On May 25, 2017, the Wall Street Journal’s tech column was about how almost all of us have personal information exposed online, much more than we realize. The June 1 column had more on how to reduce information exposure.
It’s shocking how much of what we do on a daily basis, because of our use of technology, is available to so many companies and people within those companies. And how it’s used to bombard us with targeted messages, or, in worst case scenarios, how others can use it to terrorize people.
I mention these articles because it’s not nearly so easy for the rest of us. Here are three situations where it would be incredibly valuable to have more information than we normally get.
Job search – wouldn’t it be nice if prospective employees knew about the company’s culture before accepting the job? Yes, I know there are websites like Glass Door but just like Amazon reviews you don’t know if you’re getting phony reviews glorifying the company or product or if someone ripped something to shreds because one screw was missing, the color was slightly different than expected, etc.
A friend feels she recently dodged a bullet during an interview. Here’s what happened. When arriving at the company the first person she met said, “Oh, you’re here to interview for my job.” They talked for a while and the topics included why the person was leaving.
It appears the interviewer overheard at least some of the conversation, didn’t say anything, and then told the recruiter how she didn’t like that conversation. She didn’t get the job and feels relieved about it as it appears (not verified) there’s a culture of backstabbing. Being the fly on the wall before accepting the job would be like having all the online data others have on us.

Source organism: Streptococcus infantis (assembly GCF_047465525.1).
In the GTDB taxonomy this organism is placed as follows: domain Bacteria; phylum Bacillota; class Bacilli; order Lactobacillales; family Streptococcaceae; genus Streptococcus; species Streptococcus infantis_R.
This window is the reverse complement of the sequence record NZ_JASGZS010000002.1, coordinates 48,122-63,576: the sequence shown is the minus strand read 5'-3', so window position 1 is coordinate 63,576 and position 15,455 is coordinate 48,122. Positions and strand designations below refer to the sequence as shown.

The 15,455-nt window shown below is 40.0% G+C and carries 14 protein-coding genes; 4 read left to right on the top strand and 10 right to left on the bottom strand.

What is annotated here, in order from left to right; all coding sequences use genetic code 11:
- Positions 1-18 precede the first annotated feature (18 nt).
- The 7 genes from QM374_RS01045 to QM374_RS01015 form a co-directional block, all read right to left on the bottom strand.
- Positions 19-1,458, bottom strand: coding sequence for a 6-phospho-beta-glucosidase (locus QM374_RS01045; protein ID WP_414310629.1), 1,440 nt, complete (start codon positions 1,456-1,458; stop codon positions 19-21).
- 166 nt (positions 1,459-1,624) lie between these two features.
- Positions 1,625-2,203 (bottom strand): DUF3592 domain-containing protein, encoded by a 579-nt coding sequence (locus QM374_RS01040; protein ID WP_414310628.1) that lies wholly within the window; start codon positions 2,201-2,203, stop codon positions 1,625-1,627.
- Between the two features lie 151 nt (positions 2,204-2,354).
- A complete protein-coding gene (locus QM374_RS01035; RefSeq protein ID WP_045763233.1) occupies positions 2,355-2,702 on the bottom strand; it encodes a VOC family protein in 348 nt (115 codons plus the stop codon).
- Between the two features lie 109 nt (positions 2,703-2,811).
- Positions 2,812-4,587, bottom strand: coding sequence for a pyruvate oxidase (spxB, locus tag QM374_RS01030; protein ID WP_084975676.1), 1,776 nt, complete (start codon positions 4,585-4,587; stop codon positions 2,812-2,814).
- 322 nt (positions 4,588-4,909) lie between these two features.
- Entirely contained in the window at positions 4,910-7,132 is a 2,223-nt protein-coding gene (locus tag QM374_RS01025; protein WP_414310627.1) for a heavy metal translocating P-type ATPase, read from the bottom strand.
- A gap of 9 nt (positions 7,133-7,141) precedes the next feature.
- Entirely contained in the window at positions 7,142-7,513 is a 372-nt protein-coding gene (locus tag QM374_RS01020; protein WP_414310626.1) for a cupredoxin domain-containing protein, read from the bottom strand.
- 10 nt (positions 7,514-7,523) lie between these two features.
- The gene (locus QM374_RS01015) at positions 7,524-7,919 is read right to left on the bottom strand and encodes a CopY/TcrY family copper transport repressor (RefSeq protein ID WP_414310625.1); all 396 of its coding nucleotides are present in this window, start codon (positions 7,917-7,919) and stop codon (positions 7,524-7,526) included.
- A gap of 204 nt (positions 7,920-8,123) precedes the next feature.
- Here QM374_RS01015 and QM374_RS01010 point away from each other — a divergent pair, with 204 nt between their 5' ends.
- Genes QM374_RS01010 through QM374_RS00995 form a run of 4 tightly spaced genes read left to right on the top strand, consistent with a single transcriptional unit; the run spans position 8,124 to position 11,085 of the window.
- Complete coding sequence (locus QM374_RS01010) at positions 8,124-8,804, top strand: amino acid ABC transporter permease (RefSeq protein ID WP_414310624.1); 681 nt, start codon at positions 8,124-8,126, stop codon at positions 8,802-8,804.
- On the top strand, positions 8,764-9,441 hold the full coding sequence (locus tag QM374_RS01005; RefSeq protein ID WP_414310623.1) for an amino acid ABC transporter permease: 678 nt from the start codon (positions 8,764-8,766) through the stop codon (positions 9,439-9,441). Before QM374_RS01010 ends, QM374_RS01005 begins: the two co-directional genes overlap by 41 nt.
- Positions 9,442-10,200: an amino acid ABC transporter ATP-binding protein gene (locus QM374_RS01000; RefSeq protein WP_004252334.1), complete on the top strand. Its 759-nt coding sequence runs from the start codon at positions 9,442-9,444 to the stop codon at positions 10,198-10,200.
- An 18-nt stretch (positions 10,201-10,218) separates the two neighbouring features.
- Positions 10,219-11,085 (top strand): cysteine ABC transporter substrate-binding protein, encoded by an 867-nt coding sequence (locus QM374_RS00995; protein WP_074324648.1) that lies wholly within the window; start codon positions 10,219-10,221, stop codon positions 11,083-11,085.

Vendors and customers – we can do credit checks, background checks, etc. but just think if as (B2B) customers we knew in advance how vendors treat their customers, if their billing is timely and accurate, if delivery schedules are met, and more. Yes, we can do reference checks but, as with the abovementioned job interview, we’re really not seeing inside the company.
“What a great business this would be if it wasn’t for the customers” is an old saying that really means how great it would be without the bad customers. It’s why we should all screen customers and not just take the order (this refers to ongoing relationship business not transactional business like buying a sandwich, although retail sees enough bad customers also).
During a recent meeting, someone was talking about how they were firing a customer. The customer wanted discounts, complimentary work, and unreasonable timelines (as if the service providing firm doesn’t have other customers). My usual policy is at least two meetings before I’ll even propose how we can work together. And, there’s a lot of discussion about life so we can get to know each other (and it works as I only have clients who are nice people).
Business Buy-Sell – my initial disclaimer is it’s rare when there’s a major surprise post-sale. In fact, I’d say there are more good surprises (opportunities, meaning poor processes, unexploited markets, weak sales efforts, etc.) than bad surprises.
While a buyer can sense what the culture is as he or she gets to know the seller, what happens day-to-day can be different. Plus, culture can take many forms and here are three types buyers look out for:
- The micro-manager owner who has a hard time giving others responsibility. The buyer worries the employees are so used to this they won’t accept delegation as they’re fearful of making a mistake.
- The lean and mean culture with people working long and hard hours “getting the job done,” which doesn’t allow for innovation, creativity, or strategy changes. Often it’s as simple as one more employee that solves the issue but the problem is the seller expects to be paid based on the profits from a burn-out culture.
- Coasting, aka lazy, being the name of the game can be a concern and I’ve had a few deals collapse as the buyer passed on the company because he figured it would be too tough to get the employee base to give up their easy job style and work harder to grow the company.
I used the term “fly on the wall” and it’s what technology has allowed companies to do to us, which is why there’s a market for ad-blocker programs and similar. As I mentioned, wouldn’t it be nice to have these insights in our daily lives. Since we don’t, it comes down to good old fashion research, investigation, and gut feel.